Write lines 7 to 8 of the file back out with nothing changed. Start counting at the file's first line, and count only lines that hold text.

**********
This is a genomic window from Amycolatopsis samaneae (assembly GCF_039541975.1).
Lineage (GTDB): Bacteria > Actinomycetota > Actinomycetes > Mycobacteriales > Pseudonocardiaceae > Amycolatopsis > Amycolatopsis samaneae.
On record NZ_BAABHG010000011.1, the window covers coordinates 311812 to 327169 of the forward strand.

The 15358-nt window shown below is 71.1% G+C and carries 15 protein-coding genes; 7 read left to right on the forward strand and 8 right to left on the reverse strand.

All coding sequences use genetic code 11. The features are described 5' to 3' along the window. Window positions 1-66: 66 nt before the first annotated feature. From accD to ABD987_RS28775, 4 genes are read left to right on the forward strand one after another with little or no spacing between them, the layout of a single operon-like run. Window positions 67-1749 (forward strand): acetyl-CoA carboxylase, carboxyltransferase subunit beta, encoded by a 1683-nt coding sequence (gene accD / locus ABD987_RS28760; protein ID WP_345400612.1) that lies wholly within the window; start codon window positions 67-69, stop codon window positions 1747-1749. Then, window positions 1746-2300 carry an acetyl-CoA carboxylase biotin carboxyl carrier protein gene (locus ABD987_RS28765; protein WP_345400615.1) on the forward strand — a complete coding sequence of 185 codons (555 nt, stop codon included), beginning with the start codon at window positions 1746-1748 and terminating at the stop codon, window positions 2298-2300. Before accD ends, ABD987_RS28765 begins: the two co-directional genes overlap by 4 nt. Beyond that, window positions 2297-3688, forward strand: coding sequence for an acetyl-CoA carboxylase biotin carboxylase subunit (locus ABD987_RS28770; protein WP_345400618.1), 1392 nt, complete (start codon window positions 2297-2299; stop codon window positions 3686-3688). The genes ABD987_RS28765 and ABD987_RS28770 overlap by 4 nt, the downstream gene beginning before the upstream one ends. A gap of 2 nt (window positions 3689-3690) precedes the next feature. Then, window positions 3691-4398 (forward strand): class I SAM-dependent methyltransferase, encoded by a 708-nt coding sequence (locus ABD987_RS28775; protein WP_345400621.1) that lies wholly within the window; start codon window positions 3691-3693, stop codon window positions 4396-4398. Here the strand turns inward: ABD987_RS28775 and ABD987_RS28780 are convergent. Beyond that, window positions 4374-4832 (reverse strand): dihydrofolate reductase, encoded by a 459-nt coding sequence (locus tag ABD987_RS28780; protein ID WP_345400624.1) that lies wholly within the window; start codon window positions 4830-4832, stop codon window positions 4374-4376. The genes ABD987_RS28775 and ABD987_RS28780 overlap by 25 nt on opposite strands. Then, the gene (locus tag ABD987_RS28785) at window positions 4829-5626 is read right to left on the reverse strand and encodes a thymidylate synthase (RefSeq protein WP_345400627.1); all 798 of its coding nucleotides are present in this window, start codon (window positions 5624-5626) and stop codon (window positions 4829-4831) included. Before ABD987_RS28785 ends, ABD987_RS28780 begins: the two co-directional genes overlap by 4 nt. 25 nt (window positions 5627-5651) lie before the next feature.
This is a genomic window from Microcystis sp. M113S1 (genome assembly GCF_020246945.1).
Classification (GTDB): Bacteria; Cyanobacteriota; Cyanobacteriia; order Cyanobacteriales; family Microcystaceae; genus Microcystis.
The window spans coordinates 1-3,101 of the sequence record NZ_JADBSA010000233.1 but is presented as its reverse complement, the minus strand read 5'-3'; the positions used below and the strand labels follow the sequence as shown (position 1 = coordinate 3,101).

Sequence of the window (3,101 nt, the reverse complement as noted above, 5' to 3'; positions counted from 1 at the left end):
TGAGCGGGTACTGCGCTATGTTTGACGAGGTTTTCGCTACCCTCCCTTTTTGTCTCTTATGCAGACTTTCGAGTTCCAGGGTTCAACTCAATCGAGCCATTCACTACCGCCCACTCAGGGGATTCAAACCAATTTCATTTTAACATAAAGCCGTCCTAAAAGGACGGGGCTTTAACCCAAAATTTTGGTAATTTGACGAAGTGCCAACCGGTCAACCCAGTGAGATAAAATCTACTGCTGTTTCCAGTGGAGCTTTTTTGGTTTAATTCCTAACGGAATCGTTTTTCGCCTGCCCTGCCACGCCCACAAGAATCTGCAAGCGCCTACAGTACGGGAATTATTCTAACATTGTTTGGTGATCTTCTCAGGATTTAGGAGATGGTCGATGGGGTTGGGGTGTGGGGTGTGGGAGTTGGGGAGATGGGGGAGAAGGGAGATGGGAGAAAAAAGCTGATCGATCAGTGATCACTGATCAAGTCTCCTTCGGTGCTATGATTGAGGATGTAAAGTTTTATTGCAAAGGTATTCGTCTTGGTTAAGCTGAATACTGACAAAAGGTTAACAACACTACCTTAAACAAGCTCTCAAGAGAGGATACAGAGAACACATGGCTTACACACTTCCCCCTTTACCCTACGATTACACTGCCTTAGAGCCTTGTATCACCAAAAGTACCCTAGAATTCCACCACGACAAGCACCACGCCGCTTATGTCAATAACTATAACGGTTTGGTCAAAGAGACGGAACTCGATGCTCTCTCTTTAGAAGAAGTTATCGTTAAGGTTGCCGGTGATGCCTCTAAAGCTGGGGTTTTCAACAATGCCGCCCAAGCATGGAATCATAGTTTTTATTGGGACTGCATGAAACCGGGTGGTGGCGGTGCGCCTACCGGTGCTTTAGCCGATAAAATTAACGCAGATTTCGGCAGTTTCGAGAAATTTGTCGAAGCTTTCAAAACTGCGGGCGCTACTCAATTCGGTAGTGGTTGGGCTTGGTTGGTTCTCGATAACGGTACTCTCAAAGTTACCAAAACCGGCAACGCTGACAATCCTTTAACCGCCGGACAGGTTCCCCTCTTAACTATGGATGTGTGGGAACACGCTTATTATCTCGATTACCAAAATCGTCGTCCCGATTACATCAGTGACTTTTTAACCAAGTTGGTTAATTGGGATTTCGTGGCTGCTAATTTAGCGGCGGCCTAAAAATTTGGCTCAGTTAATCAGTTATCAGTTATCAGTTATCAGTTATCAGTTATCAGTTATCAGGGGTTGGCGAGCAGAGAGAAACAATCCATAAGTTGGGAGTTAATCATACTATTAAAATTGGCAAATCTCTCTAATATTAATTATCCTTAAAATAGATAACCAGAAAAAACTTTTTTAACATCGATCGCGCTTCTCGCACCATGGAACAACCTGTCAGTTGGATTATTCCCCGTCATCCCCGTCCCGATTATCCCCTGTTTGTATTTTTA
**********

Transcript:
Classification (GTDB): Bacteria; Cyanobacteriota; Cyanobacteriia; order Cyanobacteriales; family Microcystaceae; genus Microcystis.
The window spans coordinates 1-3,101 of the sequence record NZ_JADBSA010000233.1 but is presented as its reverse complement, the minus strand read 5'-3'; the positions used below and the strand labels follow the sequence as shown (position 1 = coordinate 3,101).